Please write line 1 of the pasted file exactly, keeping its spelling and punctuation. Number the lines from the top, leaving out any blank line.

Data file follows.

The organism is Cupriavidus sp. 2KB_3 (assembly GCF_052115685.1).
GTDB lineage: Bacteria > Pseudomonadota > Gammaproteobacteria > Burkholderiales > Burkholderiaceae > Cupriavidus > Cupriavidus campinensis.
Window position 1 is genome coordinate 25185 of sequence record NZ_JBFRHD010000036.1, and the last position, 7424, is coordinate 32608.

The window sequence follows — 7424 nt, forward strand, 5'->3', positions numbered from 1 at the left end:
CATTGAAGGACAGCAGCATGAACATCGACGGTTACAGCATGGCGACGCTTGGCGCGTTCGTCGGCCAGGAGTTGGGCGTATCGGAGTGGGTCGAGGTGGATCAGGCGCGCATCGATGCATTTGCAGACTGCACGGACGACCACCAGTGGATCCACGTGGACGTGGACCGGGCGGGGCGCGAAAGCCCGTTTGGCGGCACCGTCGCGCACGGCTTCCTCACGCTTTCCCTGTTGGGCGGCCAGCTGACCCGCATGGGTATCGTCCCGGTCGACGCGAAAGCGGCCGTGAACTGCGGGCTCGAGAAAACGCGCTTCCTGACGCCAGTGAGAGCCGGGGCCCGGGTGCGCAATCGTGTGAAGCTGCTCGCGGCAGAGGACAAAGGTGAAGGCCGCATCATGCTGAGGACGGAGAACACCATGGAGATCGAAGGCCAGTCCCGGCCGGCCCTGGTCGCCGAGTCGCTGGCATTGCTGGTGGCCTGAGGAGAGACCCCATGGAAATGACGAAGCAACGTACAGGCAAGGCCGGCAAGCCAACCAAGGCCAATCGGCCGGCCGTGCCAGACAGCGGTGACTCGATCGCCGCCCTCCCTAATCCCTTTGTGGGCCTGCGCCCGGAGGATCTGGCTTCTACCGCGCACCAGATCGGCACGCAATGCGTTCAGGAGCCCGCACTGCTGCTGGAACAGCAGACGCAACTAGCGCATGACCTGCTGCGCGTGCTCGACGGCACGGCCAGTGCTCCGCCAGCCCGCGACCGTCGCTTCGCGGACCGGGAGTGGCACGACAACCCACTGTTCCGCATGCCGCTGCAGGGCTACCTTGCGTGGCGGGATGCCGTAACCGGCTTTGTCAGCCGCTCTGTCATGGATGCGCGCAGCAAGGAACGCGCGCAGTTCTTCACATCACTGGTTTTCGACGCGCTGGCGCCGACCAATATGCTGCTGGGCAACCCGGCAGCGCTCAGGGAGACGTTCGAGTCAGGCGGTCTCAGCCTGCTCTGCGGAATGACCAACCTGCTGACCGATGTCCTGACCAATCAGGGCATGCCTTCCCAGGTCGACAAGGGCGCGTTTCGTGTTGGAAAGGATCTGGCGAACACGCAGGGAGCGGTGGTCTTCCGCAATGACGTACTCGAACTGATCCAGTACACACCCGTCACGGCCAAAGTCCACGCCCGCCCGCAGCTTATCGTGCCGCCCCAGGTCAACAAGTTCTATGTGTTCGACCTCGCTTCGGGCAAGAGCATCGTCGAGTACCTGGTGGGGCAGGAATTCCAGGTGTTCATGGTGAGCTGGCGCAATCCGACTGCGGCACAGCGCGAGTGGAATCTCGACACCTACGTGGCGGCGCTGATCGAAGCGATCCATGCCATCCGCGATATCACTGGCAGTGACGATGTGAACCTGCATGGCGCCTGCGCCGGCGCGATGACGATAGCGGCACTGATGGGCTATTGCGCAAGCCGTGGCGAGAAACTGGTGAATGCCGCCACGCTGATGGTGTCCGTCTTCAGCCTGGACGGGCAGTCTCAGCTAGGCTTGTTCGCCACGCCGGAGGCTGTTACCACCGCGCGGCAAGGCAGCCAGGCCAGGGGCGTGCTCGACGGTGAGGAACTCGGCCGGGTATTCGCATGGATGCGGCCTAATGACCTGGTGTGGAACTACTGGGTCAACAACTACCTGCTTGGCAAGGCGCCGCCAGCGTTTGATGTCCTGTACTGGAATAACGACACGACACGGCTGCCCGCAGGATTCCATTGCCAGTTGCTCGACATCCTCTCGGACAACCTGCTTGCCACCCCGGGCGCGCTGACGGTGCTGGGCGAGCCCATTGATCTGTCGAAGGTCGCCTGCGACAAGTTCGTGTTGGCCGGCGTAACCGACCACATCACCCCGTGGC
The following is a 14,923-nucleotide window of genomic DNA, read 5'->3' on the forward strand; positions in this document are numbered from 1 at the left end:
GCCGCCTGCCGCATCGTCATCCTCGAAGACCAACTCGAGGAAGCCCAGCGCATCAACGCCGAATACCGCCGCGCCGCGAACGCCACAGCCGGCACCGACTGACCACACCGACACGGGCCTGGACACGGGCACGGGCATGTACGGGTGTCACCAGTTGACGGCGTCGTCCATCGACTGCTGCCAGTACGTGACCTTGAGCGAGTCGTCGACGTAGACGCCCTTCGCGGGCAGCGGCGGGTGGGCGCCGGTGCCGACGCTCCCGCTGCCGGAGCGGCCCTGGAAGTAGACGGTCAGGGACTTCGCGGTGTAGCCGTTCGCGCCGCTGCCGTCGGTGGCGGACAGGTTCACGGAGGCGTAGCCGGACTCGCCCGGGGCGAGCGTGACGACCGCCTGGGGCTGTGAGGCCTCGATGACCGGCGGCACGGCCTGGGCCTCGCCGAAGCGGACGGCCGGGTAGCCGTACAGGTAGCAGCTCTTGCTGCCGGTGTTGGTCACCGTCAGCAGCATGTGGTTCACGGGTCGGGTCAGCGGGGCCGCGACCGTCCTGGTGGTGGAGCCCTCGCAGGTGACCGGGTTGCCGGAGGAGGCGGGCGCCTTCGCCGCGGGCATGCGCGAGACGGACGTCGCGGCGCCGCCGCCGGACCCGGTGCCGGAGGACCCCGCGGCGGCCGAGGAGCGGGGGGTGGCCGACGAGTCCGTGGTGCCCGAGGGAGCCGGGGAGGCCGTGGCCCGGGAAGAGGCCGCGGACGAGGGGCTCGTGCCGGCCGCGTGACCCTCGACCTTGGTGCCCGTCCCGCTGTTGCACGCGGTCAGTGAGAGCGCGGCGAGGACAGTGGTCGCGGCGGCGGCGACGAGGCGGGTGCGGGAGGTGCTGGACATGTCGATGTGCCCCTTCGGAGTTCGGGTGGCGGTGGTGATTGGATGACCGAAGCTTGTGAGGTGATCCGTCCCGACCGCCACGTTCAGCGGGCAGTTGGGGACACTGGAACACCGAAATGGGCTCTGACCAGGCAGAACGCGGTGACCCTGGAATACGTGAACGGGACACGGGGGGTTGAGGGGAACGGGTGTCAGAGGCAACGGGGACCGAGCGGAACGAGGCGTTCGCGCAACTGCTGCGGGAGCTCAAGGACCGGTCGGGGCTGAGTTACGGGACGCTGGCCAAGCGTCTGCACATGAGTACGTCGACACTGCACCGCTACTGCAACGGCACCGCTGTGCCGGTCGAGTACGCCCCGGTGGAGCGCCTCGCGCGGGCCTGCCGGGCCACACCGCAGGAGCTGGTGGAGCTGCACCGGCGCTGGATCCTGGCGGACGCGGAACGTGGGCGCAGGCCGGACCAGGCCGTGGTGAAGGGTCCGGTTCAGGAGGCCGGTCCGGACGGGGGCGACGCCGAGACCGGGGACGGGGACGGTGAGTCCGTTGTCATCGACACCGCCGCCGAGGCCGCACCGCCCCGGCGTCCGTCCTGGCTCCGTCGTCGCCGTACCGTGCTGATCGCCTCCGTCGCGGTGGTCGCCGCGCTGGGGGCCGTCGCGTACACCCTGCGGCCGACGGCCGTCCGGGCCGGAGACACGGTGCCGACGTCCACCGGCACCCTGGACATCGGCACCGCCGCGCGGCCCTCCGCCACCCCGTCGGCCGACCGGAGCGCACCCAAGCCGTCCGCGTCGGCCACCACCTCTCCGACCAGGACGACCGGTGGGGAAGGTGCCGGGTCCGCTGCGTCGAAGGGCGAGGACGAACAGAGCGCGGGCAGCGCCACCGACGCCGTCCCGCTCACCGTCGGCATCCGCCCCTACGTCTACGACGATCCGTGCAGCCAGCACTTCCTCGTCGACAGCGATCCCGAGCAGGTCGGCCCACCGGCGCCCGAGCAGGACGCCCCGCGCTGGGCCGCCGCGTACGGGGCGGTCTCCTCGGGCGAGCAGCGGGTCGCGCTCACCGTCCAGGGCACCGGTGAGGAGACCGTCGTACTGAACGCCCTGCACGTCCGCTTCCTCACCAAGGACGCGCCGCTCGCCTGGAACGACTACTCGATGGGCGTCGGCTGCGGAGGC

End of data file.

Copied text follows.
The organism is Cupriavidus sp. 2KB_3 (assembly GCF_052115685.1).